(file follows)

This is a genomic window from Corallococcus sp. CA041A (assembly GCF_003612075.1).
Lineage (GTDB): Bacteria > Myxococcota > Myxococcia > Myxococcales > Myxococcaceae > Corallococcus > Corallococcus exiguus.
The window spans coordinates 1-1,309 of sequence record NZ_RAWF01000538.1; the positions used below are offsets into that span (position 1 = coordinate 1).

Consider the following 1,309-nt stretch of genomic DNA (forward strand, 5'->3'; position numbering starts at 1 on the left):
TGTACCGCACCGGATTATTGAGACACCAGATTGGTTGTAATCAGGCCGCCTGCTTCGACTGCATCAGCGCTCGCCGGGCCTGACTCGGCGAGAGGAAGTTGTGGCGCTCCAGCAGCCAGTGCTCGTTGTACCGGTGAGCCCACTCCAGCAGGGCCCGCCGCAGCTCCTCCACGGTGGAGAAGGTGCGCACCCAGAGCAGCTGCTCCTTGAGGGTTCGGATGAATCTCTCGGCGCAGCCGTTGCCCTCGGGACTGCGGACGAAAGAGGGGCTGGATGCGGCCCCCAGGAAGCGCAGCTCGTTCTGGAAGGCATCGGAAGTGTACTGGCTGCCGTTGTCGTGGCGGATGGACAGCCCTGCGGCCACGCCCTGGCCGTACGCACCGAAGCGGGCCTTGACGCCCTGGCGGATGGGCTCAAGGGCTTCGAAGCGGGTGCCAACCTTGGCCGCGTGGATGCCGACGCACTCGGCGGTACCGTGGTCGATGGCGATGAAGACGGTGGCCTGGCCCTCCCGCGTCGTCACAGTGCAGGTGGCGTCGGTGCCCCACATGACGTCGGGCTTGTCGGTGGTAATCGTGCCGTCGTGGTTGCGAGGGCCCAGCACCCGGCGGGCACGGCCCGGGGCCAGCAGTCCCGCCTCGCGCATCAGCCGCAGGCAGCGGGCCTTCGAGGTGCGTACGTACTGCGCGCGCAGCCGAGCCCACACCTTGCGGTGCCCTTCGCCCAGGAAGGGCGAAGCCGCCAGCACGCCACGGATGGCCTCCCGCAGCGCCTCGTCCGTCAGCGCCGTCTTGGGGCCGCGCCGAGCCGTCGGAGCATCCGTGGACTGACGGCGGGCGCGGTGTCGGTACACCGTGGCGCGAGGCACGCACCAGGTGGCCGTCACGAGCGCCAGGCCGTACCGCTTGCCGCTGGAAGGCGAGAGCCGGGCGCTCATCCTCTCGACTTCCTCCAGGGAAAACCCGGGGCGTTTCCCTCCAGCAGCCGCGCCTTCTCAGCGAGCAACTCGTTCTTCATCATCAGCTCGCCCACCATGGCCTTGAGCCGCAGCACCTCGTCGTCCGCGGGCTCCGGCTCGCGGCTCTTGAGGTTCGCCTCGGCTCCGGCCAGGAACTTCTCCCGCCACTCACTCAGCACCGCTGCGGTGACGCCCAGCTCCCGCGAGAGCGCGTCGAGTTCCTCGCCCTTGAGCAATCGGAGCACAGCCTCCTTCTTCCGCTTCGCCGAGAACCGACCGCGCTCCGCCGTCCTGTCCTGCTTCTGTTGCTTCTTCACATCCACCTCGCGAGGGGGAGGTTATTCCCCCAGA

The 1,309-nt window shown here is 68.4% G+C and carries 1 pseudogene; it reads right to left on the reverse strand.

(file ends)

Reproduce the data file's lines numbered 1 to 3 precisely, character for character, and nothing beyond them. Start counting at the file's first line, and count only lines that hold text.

This is a genomic window from Corallococcus sp. CA041A (assembly GCF_003612075.1).
Lineage (GTDB): Bacteria > Myxococcota > Myxococcia > Myxococcales > Myxococcaceae > Corallococcus > Corallococcus exiguus.
The window spans coordinates 1-1,309 of sequence record NZ_RAWF01000538.1; the positions used below are offsets into that span (position 1 = coordinate 1).